“Three years ago, Western experts predicted that Central Asia would face a mass of problems. But thanks to the policy of our president, now we have a friendly atmosphere and good relations between the states of the region”. Ilkhom Nematov is one of Uzbekistan’s most experienced diplomats: he was his country’s ambassador to India, Russia and the U.S.. Now at the rank of First Deputy Foreign Minister, Nematov is responsible for Uzbekistan’s policy on relations with neighboring states and with the former Soviet Union republics in general. According to the 67-year-old diplomat, Uzbekistan has reasserted itself in foreign policy.
Returning to the function of liaison
The turning point came in 2016, when the long-time ruler Islam Karimov died and Prime Minister Shavkat Mirziyoyev suddenly became his successor. Changes also occurred in foreign policy. Nematov would never tolerate any negative statements about the first president of independent Uzbekistan. But this does not prevent him, with passion and inner conviction, from staying on the course of openness of the country, started by Mirziyoyev and directly opposite to Karimov’s self-isolation.
Uzbekistan was literally created to serve as a connecting link in Central Asia. At one time, Karimov even believed it gave Uzbekistan grounds to claim the role of an informal centre of power in Central Asia after the end of the Soviet Union. There was even some rivalry with Kazakhstan in the struggle for this position. But Karimov’s policy of economic self-isolation was complemented by political self-isolation due to his fear of Islamist destabilization. The country’s excellent geographical position in the centre of Central Asia and its shared borders with all the other former Soviet republics in the region were a source of conflicts involving land, resources, religion and ethnic relations.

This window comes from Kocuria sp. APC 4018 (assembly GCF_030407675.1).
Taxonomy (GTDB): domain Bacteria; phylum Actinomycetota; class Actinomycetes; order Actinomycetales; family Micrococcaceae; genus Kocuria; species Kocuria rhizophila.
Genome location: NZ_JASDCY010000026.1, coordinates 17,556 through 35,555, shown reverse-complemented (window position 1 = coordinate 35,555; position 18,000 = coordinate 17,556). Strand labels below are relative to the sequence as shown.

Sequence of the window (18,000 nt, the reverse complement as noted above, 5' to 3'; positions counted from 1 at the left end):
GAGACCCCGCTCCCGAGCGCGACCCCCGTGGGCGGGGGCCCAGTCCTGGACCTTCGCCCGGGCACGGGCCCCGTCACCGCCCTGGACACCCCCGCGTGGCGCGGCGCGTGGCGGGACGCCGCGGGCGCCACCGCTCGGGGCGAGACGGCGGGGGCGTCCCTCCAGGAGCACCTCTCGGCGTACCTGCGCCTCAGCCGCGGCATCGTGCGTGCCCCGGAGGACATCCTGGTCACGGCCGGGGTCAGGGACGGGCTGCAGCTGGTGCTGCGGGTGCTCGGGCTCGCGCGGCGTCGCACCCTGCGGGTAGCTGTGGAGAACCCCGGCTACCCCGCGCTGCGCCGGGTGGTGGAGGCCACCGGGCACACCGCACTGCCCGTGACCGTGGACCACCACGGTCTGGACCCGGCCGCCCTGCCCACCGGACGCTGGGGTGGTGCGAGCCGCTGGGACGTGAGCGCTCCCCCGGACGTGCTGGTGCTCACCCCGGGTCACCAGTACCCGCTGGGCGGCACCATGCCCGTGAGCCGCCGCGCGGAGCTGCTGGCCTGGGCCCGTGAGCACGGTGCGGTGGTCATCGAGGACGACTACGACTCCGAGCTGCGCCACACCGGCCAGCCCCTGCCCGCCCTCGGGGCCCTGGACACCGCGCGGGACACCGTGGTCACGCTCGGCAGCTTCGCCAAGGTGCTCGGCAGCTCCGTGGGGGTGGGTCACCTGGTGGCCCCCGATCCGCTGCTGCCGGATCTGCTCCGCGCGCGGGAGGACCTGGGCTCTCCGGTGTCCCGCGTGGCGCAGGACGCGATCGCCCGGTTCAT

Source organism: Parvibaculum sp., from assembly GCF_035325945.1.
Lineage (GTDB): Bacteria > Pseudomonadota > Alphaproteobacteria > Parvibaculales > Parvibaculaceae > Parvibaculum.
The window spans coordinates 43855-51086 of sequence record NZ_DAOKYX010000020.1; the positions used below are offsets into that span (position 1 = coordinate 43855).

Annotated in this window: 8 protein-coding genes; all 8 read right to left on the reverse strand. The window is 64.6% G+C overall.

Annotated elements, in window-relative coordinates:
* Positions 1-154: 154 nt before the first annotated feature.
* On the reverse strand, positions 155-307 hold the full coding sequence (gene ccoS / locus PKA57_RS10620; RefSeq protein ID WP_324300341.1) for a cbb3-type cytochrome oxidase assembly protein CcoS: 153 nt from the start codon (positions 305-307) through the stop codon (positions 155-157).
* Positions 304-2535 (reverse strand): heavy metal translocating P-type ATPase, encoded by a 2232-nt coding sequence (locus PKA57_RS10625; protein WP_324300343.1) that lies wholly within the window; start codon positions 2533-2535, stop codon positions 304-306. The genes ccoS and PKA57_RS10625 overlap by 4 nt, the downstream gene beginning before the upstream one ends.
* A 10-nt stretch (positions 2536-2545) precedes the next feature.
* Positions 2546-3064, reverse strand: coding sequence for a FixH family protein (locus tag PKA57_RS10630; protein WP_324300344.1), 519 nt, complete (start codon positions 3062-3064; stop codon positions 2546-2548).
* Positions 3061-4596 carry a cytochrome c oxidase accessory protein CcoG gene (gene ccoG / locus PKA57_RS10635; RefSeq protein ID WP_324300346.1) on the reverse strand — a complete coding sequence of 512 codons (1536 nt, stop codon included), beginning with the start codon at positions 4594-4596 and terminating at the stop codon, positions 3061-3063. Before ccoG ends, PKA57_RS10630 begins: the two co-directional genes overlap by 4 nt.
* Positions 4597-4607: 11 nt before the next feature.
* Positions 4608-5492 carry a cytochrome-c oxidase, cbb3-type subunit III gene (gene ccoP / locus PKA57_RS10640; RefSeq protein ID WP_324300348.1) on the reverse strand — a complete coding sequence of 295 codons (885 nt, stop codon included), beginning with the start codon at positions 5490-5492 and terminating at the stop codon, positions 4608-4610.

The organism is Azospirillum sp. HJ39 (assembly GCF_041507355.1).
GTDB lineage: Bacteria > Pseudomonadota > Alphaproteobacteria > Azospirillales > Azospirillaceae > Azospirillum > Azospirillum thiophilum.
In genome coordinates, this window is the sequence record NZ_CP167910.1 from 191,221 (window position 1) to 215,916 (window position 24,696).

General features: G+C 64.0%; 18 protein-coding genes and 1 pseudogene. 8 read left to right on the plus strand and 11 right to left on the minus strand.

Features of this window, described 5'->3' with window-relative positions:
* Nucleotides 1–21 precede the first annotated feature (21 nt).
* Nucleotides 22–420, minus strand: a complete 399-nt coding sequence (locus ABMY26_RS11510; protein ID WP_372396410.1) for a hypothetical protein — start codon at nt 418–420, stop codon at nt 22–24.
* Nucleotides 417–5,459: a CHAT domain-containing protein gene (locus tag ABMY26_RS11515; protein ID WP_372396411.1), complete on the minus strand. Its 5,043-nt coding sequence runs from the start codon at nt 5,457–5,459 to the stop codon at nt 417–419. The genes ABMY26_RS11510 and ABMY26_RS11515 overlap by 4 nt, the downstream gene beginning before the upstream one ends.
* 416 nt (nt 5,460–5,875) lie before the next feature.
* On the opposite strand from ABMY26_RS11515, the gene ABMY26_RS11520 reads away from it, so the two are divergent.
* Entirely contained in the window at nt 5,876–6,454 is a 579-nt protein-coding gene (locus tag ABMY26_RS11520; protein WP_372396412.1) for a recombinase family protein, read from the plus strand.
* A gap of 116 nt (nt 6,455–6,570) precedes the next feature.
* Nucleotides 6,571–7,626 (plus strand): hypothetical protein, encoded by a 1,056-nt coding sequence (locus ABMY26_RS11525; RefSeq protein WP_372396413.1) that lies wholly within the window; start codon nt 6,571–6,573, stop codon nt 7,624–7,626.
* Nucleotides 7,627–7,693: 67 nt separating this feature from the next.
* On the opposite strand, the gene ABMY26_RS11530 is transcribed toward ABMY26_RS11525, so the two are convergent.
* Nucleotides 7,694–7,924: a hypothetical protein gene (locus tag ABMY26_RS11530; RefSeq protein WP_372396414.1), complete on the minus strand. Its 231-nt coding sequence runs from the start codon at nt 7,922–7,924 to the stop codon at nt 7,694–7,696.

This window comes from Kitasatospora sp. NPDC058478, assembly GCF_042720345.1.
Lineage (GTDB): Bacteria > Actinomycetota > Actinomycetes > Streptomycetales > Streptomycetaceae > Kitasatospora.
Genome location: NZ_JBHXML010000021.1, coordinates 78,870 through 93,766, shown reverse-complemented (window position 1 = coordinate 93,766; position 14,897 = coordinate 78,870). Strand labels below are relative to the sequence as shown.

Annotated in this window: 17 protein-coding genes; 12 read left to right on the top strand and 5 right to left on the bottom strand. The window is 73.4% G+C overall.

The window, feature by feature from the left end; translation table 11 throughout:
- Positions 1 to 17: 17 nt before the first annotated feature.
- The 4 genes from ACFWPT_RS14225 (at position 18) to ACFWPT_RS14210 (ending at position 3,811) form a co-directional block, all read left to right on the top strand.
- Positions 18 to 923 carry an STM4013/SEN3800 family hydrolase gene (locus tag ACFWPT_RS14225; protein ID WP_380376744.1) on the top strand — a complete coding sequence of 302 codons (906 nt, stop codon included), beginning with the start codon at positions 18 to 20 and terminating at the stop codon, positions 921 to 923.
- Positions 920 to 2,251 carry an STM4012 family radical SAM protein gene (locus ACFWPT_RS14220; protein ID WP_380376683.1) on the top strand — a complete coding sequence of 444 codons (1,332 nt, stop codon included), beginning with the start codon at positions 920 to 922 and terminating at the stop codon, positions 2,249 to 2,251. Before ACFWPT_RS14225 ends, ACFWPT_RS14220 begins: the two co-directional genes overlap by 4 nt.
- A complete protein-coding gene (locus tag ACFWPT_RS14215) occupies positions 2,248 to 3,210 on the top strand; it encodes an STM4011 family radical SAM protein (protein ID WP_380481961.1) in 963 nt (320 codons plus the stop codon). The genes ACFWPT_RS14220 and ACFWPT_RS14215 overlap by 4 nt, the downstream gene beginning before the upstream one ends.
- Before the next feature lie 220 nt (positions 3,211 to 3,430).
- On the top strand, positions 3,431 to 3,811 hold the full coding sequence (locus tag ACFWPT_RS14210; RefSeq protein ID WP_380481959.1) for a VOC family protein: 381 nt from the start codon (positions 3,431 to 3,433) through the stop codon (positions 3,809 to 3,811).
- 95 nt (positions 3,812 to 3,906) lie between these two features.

Uzbekistan’s central position made it at the same time dependent on others. This applies to access to the sea and to access to water, whose source area lies on Kyrgyz and Tajik territory. Conflicts around water and complex border demarcation have undermined relations with Tajikistan, and around gas and border disputes with Kyrgyzstan. The population of the Ferghana Valley, which stretches over three states and ethnic groups have to live with its arbitrary borders, has suffered first and foremost. The exchange of goods and people was disrupted, there were constant clashes, and in some places parts of the border were even mined.
End of border conflict
Now this is the end, Deputy Foreign Minister Nematov said during our conversation in the Uzbek capital, Tashkent. The new president’s policy has made it possible to resolve very serious issues that have complicated Central Asian co-operation for years, he said.
Boundary agreements were signed with Kyrgyzstan and Tajikistan, including the exchange of territory. In addition, previously closed border crossings were reopened for exchange. Instead of just 200 people a day, more than 30,000 now cross the Uzbek-Kyrgyz border every day, Nematov said. Given the close family ties of people living on both sides of the border, this is a very important step. Trade turnover between neighboring countries has also increased many times. Similar border agreements are being prepared with Kazakhstan and Turkmenistan. “The rapprochement of Central Asian states is an irreversible process,” Nematov said.
A confrontation between the great powers
It is hard not to notice that Tashkent is again striving to become the political center of the region. In November last year, the heads of five Central Asian states met here for the first time since 1991. In early February, U.S. Secretary of State Mike Pompeo used his stay in the Uzbek capital to present the new U.S. strategy toward Central Asia at a meeting of all five Central Asian foreign ministers. Uzbekistan was probably pleased that such a regional political meeting was held in Tashkent, rather than in the Kazakh capital Nursultan (formerly Astana), where Pompeo also visited. The US has paid little attention to Central Asia in recent years. The European Union is also struggling to establish relations with this geopolitically very important region.